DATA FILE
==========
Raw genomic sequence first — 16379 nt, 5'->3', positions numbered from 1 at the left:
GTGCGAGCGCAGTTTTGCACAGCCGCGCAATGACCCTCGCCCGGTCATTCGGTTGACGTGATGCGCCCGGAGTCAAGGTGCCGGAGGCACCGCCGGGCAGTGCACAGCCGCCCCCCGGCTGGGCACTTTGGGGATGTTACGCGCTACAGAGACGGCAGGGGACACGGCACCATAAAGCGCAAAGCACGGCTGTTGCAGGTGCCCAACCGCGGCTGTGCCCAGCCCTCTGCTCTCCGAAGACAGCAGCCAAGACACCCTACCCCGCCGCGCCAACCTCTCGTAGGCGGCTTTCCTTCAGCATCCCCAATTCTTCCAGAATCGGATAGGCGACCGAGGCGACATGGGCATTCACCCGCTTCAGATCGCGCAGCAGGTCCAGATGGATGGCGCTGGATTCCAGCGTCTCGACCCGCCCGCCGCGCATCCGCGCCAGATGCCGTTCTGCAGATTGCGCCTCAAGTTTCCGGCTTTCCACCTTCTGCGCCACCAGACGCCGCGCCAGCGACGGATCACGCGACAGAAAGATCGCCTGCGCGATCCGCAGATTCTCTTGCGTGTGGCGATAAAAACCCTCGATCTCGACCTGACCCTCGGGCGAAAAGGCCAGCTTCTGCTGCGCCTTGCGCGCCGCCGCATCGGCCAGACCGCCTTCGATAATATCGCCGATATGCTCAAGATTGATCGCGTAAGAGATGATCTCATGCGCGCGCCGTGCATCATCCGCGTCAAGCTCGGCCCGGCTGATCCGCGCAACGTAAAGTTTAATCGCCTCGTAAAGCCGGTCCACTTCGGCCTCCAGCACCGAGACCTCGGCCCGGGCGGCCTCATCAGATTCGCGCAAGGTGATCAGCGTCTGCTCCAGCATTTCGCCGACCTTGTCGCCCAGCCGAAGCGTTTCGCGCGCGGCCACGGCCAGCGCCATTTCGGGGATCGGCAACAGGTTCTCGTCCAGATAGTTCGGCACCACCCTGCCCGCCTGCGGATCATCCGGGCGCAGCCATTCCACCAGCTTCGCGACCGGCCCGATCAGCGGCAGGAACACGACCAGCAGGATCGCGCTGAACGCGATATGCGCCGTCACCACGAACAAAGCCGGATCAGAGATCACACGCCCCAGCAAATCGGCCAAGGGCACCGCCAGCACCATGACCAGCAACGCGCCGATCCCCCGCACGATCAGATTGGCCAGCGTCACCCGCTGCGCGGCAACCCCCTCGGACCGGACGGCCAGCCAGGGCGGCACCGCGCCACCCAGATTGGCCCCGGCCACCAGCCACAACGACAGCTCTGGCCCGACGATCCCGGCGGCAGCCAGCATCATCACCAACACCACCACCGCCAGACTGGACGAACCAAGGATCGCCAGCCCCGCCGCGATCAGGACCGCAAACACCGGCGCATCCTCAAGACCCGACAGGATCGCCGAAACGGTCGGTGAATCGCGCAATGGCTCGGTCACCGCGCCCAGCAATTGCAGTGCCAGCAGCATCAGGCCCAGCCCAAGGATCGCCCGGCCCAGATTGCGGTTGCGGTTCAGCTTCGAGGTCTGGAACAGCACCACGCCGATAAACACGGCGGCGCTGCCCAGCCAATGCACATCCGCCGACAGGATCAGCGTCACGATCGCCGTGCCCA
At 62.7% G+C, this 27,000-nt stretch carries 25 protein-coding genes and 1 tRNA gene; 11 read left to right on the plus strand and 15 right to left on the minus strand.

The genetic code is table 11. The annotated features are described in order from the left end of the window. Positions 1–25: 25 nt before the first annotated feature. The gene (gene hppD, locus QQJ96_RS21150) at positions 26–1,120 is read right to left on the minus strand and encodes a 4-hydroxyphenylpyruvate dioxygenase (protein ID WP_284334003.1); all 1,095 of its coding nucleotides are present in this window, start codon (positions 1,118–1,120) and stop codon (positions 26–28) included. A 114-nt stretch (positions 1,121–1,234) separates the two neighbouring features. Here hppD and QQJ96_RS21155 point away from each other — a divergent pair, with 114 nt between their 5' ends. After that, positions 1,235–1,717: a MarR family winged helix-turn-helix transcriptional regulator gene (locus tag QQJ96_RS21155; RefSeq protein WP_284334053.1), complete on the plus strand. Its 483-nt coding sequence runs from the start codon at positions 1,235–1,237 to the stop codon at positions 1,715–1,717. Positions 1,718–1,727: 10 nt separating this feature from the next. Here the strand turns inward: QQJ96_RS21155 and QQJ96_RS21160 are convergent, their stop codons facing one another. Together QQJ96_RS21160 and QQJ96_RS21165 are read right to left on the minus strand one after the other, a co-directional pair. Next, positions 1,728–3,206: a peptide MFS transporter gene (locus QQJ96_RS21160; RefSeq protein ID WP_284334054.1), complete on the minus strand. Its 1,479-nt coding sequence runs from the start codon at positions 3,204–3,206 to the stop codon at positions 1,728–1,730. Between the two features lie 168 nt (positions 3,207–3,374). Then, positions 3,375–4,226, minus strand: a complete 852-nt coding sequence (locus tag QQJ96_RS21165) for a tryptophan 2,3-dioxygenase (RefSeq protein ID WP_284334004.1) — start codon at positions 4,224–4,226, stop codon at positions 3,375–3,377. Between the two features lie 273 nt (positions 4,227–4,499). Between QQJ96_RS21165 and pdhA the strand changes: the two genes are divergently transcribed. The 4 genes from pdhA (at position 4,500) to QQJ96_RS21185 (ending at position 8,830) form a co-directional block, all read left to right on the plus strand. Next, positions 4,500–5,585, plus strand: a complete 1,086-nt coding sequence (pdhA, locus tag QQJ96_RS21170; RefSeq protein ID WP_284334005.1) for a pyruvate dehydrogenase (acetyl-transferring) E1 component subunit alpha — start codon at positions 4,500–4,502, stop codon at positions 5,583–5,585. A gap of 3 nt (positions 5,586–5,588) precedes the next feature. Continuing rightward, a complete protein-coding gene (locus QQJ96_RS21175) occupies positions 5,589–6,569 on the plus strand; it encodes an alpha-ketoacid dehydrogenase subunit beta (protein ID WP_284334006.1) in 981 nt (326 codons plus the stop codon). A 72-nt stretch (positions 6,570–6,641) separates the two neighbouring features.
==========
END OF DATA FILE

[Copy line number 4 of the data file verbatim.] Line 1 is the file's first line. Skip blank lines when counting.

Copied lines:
The genetic code is table 11. The annotated features are described in order from the left end of the window. Positions 1–25: 25 nt before the first annotated feature. The gene (gene hppD, locus QQJ96_RS21150) at positions 26–1,120 is read right to left on the minus strand and encodes a 4-hydroxyphenylpyruvate dioxygenase (protein ID WP_284334003.1); all 1,095 of its coding nucleotides are present in this window, start codon (positions 1,118–1,120) and stop codon (positions 26–28) included. A 114-nt stretch (positions 1,121–1,234) separates the two neighbouring features. Here hppD and QQJ96_RS21155 point away from each other — a divergent pair, with 114 nt between their 5' ends. After that, positions 1,235–1,717: a MarR family winged helix-turn-helix transcriptional regulator gene (locus tag QQJ96_RS21155; RefSeq protein WP_284334053.1), complete on the plus strand. Its 483-nt coding sequence runs from the start codon at positions 1,235–1,237 to the stop codon at positions 1,715–1,717. Positions 1,718–1,727: 10 nt separating this feature from the next. Here the strand turns inward: QQJ96_RS21155 and QQJ96_RS21160 are convergent, their stop codons facing one another. Together QQJ96_RS21160 and QQJ96_RS21165 are read right to left on the minus strand one after the other, a co-directional pair. Next, positions 1,728–3,206: a peptide MFS transporter gene (locus QQJ96_RS21160; RefSeq protein ID WP_284334054.1), complete on the minus strand. Its 1,479-nt coding sequence runs from the start codon at positions 3,204–3,206 to the stop codon at positions 1,728–1,730. Between the two features lie 168 nt (positions 3,207–3,374). Then, positions 3,375–4,226, minus strand: a complete 852-nt coding sequence (locus tag QQJ96_RS21165) for a tryptophan 2,3-dioxygenase (RefSeq protein ID WP_284334004.1) — start codon at positions 4,224–4,226, stop codon at positions 3,375–3,377. Between the two features lie 273 nt (positions 4,227–4,499). Between QQJ96_RS21165 and pdhA the strand changes: the two genes are divergently transcribed. The 4 genes from pdhA (at position 4,500) to QQJ96_RS21185 (ending at position 8,830) form a co-directional block, all read left to right on the plus strand. Next, positions 4,500–5,585, plus strand: a complete 1,086-nt coding sequence (pdhA, locus tag QQJ96_RS21170; RefSeq protein ID WP_284334005.1) for a pyruvate dehydrogenase (acetyl-transferring) E1 component subunit alpha — start codon at positions 4,500–4,502, stop codon at positions 5,583–5,585. A gap of 3 nt (positions 5,586–5,588) precedes the next feature. Continuing rightward, a complete protein-coding gene (locus QQJ96_RS21175) occupies positions 5,589–6,569 on the plus strand; it encodes an alpha-ketoacid dehydrogenase subunit beta (protein ID WP_284334006.1) in 981 nt (326 codons plus the stop codon). A 72-nt stretch (positions 6,570–6,641) separates the two neighbouring features.